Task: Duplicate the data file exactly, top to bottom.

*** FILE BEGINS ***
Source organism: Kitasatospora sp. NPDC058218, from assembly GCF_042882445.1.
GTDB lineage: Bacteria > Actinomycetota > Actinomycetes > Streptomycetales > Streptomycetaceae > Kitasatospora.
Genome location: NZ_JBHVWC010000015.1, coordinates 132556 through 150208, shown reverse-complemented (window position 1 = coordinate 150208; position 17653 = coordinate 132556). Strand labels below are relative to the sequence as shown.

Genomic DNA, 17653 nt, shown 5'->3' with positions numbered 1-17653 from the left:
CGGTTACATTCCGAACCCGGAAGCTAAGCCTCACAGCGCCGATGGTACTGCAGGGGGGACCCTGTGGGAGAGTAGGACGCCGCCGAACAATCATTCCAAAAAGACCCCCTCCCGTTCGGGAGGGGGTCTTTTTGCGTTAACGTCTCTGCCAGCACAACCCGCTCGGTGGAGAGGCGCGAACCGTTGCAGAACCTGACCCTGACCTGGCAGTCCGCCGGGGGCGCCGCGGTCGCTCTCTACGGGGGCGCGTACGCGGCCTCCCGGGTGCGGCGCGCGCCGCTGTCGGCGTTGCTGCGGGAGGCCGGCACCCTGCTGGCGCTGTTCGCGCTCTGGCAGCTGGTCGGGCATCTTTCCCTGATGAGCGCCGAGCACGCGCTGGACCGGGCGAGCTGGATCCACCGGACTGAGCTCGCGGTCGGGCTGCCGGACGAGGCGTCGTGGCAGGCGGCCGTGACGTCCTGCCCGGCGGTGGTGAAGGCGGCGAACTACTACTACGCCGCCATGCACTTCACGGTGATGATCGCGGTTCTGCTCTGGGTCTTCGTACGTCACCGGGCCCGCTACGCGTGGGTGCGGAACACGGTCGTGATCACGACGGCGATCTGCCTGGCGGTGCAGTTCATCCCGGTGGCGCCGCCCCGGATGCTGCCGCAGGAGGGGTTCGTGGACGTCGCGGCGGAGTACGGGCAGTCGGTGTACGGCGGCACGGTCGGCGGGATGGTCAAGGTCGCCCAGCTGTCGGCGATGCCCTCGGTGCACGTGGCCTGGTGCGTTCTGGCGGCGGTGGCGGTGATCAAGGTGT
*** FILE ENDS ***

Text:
Source organism: Kitasatospora sp. NPDC058218, from assembly GCF_042882445.1.
GTDB lineage: Bacteria > Actinomycetota > Actinomycetes > Streptomycetales > Streptomycetaceae > Kitasatospora.
Genome location: NZ_JBHVWC010000015.1, coordinates 132556 through 150208, shown reverse-complemented (window position 1 = coordinate 150208; position 17653 = coordinate 132556). Strand labels below are relative to the sequence as shown.

Genomic DNA, 17653 nt, shown 5'->3' with positions numbered 1-17653 from the left:
CGGTTACATTCCGAACCCGGAAGCTAAGCCTCACAGCGCCGATGGTACTGCAGGGGGGACCCTGTGGGAGAGTAGGACGCCGCCGAACAATCATTCCAAAAAGACCCCCTCCCGTTCGGGAGGGGGTCTTTTTGCGTTAACGTCTCTGCCAGCACAACCCGCTCGGTGGAGAGGCGCGAACCGTTGCAGAACCTGACCCTGACCTGGCAGTCCGCCGGGGGCGCCGCGGTCGCTCTCTACGGGGGCGCGTACGCGGCCTCCCGGGTGCGGCGCGCGCCGCTGTCGGCGTTGCTGCGGGAGGCCGGCACCCTGCTGGCGCTGTTCGCGCTCTGGCAGCTGGTCGGGCATCTTTCCCTGATGAGCGCCGAGCACGCGCTGGACCGGGCGAGCTGGATCCACCGGACTGAGCTCGCGGTCGGGCTGCCGGACGAGGCGTCGTGGCAGGCGGCCGTGACGTCCTGCCCGGCGGTGGTGAAGGCGGCGAACTACTACTACGCCGCCATGCACTTCACGGTGATGATCGCGGTTCTGCTCTGGGTCTTCGTACGTCACCGGGCCCGCTACGCGTGGGTGCGGAACACGGTCGTGATCACGACGGCGATCTGCCTGGCGGTGCAGTTCATCCCGGTGGCGCCGCCCCGGATGCTGCCGCAGGAGGGGTTCGTGGACGTCGCGGCGGAGTACGGGCAGTCGGTGTACGGCGGCACGGTCGGCGGGATGGTCAAGGTCGCCCAGCTGTCGGCGATGCCCTCGGTGCACGTGGCCTGGTGCGTTCTGGCGGCGGTGGCGGTGATCAAGGTGT